I’m gonna call this tea @mudandleaves GC High Mountain Oolong, Summer 2019, ‘cos I find its actual traditional name a little creepy. Mud and Leaves also suggested calling it by its Pinyin name, “Huangjin Guafei Wulong” (Link to the GC High Mountain Oolong, Summer 2020).
GC High Mountain Oolong is a type of Taiwanese Oolong which the growers intentionally allow/encourage to be bitten by an insect called the Tea Jassid, a type of leaf hopper. The teas are also commonly called “Bug Bitten Oolong”.
The producers of this type of tea say that the insects’ bites on the leaves cause the tea to have a sweeter character.
On a practical level, these teas do not generally have the same levels of perfume and/or types of flavors evocative of fruit that you would expect from an oolong tea. Or maybe a different type of fruit.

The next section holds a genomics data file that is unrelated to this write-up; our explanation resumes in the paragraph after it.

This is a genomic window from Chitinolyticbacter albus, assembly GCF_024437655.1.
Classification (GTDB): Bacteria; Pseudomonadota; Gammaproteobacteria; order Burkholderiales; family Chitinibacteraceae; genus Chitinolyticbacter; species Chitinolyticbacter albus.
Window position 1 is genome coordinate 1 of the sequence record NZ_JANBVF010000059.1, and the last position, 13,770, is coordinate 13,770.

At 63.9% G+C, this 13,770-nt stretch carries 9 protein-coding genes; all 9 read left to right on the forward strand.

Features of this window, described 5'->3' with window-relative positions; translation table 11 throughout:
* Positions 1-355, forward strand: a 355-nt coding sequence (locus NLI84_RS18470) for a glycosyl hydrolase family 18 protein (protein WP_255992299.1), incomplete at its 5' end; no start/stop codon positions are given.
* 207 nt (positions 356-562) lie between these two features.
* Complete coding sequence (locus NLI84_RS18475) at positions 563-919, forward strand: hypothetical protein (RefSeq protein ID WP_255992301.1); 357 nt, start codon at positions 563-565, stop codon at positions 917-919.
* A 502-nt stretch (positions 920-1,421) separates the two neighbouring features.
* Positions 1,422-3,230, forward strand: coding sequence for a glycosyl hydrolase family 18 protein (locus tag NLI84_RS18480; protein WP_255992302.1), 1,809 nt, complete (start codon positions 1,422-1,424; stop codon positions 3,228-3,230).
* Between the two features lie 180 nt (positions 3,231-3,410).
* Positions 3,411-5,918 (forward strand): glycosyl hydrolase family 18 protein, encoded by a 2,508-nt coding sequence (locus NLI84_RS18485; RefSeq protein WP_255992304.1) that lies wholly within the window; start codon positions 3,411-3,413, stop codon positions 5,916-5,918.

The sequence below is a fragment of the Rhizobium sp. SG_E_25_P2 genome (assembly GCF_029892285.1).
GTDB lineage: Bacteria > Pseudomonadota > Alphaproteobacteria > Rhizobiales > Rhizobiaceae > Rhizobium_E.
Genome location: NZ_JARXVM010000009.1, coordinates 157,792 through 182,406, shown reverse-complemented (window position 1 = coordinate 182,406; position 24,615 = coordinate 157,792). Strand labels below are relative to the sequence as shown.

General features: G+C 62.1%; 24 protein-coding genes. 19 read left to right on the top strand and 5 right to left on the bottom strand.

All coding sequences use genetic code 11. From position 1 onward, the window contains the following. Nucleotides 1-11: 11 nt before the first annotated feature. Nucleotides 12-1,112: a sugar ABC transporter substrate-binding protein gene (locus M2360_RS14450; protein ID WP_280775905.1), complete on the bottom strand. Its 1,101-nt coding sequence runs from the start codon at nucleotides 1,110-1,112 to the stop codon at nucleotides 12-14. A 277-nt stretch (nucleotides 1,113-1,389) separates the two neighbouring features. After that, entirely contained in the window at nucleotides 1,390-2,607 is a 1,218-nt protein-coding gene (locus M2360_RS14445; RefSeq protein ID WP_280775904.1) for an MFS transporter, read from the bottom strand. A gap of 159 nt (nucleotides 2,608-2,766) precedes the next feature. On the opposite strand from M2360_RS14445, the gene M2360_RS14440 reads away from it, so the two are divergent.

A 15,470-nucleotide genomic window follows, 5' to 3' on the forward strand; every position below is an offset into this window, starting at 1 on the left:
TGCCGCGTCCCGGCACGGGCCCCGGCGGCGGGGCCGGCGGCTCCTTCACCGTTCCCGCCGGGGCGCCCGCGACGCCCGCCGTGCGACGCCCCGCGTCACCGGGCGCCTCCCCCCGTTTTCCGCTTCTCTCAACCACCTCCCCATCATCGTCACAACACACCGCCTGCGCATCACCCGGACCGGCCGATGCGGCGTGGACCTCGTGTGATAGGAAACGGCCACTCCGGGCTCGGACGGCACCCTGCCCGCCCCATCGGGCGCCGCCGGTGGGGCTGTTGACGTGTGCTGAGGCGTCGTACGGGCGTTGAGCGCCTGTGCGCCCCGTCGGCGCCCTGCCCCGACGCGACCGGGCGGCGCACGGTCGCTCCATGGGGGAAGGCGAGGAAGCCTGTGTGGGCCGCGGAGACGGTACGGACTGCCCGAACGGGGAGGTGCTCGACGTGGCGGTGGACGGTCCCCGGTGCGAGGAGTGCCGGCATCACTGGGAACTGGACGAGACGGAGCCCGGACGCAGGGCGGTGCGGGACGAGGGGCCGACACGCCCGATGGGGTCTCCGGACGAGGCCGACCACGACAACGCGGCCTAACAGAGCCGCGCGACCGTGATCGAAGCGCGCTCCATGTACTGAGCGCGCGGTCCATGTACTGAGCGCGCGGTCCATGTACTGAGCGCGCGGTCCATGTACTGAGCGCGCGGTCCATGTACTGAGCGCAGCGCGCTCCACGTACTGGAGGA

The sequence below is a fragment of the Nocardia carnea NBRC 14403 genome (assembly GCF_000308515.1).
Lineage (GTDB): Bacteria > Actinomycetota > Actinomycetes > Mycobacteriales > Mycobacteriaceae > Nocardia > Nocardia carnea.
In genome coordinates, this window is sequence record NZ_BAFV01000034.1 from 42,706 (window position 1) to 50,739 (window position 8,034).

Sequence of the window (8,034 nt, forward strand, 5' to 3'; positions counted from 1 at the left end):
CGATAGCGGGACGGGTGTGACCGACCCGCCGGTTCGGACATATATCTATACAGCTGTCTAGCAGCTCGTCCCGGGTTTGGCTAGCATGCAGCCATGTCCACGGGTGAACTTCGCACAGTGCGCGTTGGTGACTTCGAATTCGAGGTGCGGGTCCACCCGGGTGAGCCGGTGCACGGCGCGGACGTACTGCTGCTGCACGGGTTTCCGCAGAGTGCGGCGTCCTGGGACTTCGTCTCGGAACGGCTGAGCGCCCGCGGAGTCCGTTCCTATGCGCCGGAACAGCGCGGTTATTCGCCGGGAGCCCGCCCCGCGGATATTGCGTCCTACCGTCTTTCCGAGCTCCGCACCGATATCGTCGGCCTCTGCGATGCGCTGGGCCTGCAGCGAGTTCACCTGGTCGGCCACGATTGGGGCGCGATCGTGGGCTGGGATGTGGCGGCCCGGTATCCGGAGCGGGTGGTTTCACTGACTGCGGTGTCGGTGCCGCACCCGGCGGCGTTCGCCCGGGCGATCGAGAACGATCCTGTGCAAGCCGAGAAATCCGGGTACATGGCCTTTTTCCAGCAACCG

Instead, the primary characteristics of Bug Bitten Oolongs are more reminiscent of Fujianese white teas. Early steeps have flavor and a thicker mouthfeel a bit reminiscent of minerally dry white wine, perhaps minerally Sancerre or very dry gewurztraminer. Subtle floral scents dominate the middle steeps, which fade to sweet grain-like flavor the later steeps. A long lasting light after taste stays in your mind and palate.
The energy seems concentrated in the throat and upper chest.
As is usual with all of their teas, Mud and Leaves’ 2019 GC High Mountain Oolong is an excellent example of this style of tea. Like White Teas, Bug Bitten teas are great summer teas, sweet, with a lasting cooling effect. (For the record, I also got the cool Dragon cup and nifty Ruyao Porcelain Gaiwan in these pictures from Mud and Leaves.)
As an aside, one of the most interesting things about Taiwanese teas, which are often formed into pearl shape, is when you weigh the dry leaves, it never seems like enough tea, yet when the leaves unfurl, you are always surprised by how much they fill the gaiwan.
#Tea #Cha #TaiwaneseTea #HighMountainOolong #MudAndLeaves #DrinkTea